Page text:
In the weeks leading up to the July 16th Emmy nominations, Primetimer staff and contributors will be making our picks for which people (and shows) we think deserve recognition for their work this year. For your consideration today: Sissy Spacek for Outstanding Supporting Actress in a Miniseries or Movie in Hulu's Castle Rock.
It's been over forty years since Sissy Spacek delivered her career-defining performace as a telekinetic teenager in Carrie, a film that also established Stephen King (who wrote the original novel) as Hollywood’s go-to source for genre entertainment. The film's pedigree has only grown in the years since , so it would’ve been reasonable to assume that if Spacek and King ever reteamed, the result would pale in comparison.
Yet in the first season of Castle Rock, Hulu’s series about the town where many of King’s stories take place, Spacek delivers one of the best performances of her career. She plays Ruth Deaver, a former professor whose memory is slipping and whose house is beset by ghosts. These visitors may or may not be real, but either way, they force her to face parts of herself she would have happily left buried.
You can imagine another actor responding to this plotline with an over-the-top scenery-chewing performance, but Spacek is a student of watchfulness. The way she observes her surroundings, elfin nose slightly crinkled, suggests she’s gathering herself for a battle, but she doesn’t want anyone to know she’s about to start fighting. It’s thrilling to watch.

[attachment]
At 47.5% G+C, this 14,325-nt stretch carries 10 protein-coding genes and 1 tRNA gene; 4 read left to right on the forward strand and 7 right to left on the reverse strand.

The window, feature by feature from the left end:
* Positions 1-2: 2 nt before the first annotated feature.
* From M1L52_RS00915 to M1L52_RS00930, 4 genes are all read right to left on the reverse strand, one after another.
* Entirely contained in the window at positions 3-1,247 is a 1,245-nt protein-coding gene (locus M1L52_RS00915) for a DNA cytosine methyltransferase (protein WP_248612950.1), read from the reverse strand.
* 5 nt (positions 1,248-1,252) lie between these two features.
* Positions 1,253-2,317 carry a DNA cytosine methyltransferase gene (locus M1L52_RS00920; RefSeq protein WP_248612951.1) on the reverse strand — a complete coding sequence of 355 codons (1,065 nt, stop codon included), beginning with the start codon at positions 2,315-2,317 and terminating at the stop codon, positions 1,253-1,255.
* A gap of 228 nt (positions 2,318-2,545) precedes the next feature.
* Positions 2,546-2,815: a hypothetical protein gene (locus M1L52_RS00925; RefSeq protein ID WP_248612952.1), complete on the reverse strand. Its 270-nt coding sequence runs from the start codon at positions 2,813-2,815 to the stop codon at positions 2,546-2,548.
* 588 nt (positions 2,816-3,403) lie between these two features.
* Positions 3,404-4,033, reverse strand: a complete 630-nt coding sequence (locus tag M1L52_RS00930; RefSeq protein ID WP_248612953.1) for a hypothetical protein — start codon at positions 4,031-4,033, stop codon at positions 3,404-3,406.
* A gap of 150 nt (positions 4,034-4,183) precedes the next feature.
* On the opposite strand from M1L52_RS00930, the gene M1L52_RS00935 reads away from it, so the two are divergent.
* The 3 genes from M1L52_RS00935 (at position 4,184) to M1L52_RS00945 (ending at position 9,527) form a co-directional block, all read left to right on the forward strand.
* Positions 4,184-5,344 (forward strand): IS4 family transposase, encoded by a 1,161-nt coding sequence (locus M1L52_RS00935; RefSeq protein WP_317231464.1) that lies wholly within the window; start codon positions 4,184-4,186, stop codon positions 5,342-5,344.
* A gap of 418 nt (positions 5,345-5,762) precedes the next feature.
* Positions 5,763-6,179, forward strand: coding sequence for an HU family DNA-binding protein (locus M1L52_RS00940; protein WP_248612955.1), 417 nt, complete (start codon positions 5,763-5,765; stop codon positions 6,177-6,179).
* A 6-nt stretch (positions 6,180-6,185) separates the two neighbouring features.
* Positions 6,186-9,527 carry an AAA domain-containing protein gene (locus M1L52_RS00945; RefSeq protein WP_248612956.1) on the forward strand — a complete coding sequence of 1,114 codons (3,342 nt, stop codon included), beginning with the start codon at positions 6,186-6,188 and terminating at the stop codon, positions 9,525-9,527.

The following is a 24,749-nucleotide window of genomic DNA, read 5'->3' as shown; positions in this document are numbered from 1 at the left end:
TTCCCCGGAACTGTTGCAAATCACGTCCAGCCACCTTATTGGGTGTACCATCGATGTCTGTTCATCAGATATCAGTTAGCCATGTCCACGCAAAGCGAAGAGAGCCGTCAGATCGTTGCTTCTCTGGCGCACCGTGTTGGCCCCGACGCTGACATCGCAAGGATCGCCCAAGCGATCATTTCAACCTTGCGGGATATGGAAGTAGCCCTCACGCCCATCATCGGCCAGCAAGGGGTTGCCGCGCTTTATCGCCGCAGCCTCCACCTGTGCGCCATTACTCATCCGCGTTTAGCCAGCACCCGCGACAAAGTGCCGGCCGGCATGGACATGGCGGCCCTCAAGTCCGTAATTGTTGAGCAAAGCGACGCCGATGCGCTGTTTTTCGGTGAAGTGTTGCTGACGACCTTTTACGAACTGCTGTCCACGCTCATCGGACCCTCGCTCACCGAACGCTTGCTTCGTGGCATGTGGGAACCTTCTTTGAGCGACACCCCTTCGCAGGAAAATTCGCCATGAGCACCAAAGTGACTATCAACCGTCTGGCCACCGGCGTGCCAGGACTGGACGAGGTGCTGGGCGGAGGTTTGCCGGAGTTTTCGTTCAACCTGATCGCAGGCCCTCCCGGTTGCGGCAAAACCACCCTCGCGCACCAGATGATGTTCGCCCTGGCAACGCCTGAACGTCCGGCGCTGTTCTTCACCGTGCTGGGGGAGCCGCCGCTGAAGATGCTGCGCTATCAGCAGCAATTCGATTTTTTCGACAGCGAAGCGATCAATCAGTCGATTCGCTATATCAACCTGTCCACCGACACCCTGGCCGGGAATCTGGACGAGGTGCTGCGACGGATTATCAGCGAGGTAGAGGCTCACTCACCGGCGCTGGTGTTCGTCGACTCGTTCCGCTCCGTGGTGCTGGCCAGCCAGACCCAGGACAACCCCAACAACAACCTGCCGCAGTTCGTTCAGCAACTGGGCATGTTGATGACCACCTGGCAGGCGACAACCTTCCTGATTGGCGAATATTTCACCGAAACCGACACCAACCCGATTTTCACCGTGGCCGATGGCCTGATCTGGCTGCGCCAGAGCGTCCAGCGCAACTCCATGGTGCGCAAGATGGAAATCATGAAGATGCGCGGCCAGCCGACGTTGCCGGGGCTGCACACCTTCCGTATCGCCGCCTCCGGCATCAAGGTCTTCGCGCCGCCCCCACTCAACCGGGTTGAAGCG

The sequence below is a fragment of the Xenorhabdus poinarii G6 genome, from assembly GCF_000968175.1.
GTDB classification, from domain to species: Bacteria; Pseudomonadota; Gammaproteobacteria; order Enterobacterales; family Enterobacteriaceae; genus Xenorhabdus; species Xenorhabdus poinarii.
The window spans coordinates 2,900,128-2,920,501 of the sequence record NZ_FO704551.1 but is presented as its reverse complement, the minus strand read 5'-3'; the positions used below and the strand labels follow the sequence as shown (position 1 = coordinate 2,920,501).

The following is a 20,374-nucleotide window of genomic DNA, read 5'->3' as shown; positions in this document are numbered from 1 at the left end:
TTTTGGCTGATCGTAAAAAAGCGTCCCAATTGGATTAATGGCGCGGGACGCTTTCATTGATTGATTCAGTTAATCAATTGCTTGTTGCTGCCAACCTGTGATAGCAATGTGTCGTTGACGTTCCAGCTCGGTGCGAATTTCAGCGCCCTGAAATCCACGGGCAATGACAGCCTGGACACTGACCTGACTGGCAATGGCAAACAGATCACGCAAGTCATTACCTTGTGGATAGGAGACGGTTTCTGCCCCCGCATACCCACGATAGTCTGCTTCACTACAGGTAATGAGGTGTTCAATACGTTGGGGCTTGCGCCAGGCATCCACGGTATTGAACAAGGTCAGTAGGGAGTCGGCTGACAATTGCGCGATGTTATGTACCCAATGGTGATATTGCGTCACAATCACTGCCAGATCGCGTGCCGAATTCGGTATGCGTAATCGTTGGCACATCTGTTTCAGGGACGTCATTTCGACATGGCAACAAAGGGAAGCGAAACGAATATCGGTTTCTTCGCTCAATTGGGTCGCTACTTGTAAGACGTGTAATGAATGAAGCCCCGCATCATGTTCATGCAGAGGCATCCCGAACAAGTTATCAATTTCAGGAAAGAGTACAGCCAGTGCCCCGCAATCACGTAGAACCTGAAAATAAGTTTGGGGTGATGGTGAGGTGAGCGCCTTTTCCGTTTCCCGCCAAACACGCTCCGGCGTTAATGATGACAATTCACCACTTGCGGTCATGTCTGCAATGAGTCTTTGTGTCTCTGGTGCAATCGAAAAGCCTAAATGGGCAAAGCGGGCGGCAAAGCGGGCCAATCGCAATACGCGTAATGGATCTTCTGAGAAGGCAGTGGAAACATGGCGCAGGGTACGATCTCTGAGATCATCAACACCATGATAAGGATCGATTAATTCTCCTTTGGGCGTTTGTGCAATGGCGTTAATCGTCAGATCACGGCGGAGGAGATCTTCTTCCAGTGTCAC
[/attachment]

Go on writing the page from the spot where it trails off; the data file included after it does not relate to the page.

Spacek’s arc culminates in “The Queen,” the seventh episode of the season. It shows us everything Ruth has been doing on the edges of other people’s scenes, and it reveals with heartbreaking specificity the method she has created to remind herself what’s real and what’s delusion. Screenwriter Sam Shaw (who co-created the series with Dustin Thomason) clearly understands Spacek’s strengths, because in “The Queen” he keeps giving her the opportunity to be confused by -- and then quietly rebel against -- her own life. He lets Ruth stay smart, even when she’s overcome, and that’s a space where Spacek thrives.
The episode's devastating conclusion leaves Ruth (and Spacek) one last note of grace, and she takes it -- repeating a line that until this point had been inscrutable, yet this time imbuing it with significant meaning.
Sissy Spacek has been nailing this type of character for so long that it’s easy to take her for granted. Remarkably, she’s only copped one Oscar and two Golden Globes in her entire career. And sure, that’s not nothing. But Spacek deserves better far more her decades of great performances. Let’s not forget that in the past year alone, not only was she in Hulu's Castle Rock, but also Amazon's Homecoming, like some low-key empress of buzzy streaming dramas.
When you add her underappreciated legacy to her exceptional work on Castle Rock, Sissy Spacek seems like an obvious Emmy contender for Outstanding Supporting Actress in a Miniseries or Movie. Here's hoping the TV Academy takes notice of what she did this season ... and what she’s been doing since Carrie set that gym on fire.
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Mark Blankenship is a critic and reporter who has contributed to The New York Times, Variety, and many others. Tweet him at @IAmBlankenship.